Grady Booch, is the Chief Scientist at Rational Software Corporation and developer of the Booch Method of object-oriented analysis and design. He is also co-developer of the Unified Modeling Language (UML). Widely recognized for these and many contributions in the field, he is a popular speaker at technology conferences around the world. Booch has twice received Software Development magazine's coveted Jolt-Cola Product Excellence Award for his seminal text, Object-Oriented Analysis and Design with Applications.
Dr. Ivar Jacobson,Vice President of Business Engineering, is the inventor of the OOSE method, and he is also the founder of Objectory AB in Sweden, which recently merged with Rational Software Corporation. Dr. Jacobson is the principal author of two influential and best-selling books: Object-Oriented Software Engineering—A Use Case Driven Approach (Computer Language Productivity award winner in 1992) and The Object Advantage—Business Process Reengineering with Object Technology. He has also authored several widely referenced papers on object technology. One of the most famous papers is his first OOPSLA '87 paper entitled "Object-Oriented Development in an Industrial Environment," which presented the first truly object-oriented method ever published. Ivar Jacobson's use-case driven approach has had a very strong impact on the entire OOAD industry, and he himself has become one of its "icons." Consequently, he is a frequently invited keynote speaker and panelist, debating OOAD topics with colleagues and methodologists such as Grady Booch, Jim Rumbaugh, Steven Mellor, and Rebecca Wirfs-Brock at major OO conferences around the world.
He is well known for his pioneering work and more than 20 years of experience in using object methods for the design of large real-time systems. His early object-based design technique has evolved into the international standard ITU (formerly CCITT)/SDL.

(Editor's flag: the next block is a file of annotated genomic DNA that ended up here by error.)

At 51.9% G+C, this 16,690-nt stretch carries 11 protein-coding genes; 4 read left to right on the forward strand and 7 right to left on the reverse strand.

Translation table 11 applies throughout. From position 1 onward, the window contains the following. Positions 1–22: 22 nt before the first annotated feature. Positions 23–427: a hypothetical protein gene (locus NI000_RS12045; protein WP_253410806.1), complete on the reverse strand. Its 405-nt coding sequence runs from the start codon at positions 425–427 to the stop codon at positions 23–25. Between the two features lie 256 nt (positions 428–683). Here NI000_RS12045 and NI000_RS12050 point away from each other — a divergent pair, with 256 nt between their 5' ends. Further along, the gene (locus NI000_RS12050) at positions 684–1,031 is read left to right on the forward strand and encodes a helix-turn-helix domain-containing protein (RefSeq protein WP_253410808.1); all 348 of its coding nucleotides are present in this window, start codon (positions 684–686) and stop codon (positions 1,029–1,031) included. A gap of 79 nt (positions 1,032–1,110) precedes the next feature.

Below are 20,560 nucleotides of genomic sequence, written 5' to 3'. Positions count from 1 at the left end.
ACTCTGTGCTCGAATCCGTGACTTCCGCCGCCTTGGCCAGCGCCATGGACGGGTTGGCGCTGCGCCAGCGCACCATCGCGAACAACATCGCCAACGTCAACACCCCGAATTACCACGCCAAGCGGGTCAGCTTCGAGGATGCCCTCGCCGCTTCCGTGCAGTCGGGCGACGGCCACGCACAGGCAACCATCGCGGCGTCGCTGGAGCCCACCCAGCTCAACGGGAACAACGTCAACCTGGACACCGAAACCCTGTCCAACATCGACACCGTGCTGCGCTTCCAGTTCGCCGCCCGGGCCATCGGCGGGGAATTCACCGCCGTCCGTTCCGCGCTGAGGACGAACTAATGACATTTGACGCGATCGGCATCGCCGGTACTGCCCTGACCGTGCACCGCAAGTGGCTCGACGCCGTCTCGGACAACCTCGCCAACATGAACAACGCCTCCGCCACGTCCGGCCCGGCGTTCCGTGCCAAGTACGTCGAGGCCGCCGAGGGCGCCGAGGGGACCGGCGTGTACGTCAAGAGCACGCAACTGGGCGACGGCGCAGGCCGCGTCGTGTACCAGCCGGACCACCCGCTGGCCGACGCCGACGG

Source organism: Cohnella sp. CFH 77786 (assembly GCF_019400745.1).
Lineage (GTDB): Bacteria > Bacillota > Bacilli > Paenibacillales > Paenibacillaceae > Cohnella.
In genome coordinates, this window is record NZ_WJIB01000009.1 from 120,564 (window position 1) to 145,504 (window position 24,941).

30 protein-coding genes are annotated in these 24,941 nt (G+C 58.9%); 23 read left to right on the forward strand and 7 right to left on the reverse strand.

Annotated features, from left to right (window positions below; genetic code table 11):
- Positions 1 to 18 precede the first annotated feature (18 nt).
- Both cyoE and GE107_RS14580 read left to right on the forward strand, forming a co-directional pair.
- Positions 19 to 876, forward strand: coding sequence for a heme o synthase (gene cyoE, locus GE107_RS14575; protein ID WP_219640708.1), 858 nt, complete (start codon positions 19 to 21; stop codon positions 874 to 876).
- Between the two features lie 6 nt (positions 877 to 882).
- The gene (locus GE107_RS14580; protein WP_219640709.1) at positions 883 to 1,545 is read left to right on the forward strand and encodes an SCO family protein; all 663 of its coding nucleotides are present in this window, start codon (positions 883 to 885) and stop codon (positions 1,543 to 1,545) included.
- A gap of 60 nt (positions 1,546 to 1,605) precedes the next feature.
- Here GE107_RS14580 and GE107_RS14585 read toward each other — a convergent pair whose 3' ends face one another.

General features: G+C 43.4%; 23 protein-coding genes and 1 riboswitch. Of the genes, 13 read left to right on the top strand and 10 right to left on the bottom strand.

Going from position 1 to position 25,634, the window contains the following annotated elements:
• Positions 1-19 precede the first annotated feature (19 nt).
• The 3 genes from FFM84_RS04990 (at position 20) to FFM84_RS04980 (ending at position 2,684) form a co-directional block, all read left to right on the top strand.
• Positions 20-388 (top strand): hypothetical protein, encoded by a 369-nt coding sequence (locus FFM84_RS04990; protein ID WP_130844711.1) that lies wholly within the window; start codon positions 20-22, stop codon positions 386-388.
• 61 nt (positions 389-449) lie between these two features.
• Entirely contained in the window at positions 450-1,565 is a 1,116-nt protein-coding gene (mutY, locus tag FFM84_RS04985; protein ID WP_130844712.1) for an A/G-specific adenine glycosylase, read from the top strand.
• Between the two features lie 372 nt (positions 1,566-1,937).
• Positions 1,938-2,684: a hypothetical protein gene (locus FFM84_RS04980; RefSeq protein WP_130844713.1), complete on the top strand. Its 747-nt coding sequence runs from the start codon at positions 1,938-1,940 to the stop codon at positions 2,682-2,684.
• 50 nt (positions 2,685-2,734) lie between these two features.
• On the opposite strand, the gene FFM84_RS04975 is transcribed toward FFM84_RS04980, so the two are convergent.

Dr. Jacobson also regularly serves on the OOPSLA, ECOOP, and TOOLS program committees, and he is a member of the advisory board of the Journal of Object-Oriented Programming.
In 1994, Ivar Jacobson received the first Swedish Computer Association (SCA) award (the Kjell Hultman prize) for "extraordinary achievement in promoting efficiency and productivity in the development and use of information technology."
Dr. James Rumbaugh is one of the leading object-oriented methodologists. He is the chief developer of the Object Modeling Technique (OMT) and the lead author of the best-selling book Object-Oriented Modeling and Design. Before joining Rational Software Corporation in October 1994, he worked for more than 25 years at General Electric Research and Development Center in Schenectady, New York.
He has been working on object-oriented methodology and tools for many years. He developed the DSM object-oriented programming language, the state tree model of control, the OMT object modeling notation, and the Object Modeling Tool graphic editor. The foundations for the OMT notation were developed more than 10 years ago with Mary Loomis and Ashwin Shah of Calma Corporation. The OMT methodology was developed at GE R&D Center with coauthors Mike Blaha, Bill Premerlani, Fred Eddy, and Bill Lorensen.
Dr. Rumbaugh received his Ph.D. in computer science from MIT. During his Ph.D. research under Professor Jack Dennis, Dr. Rumbaugh was one of the inventors of data flow computer architecture. His career has dealt with semantics of computation, tools for programming productivity, and applications using complex algorithms and data structures. Dr. Rumbaugh has published journal articles on his work and has spoken at leading object-oriented conferences. He writes a regular column for the Journal of Object-Oriented Programming.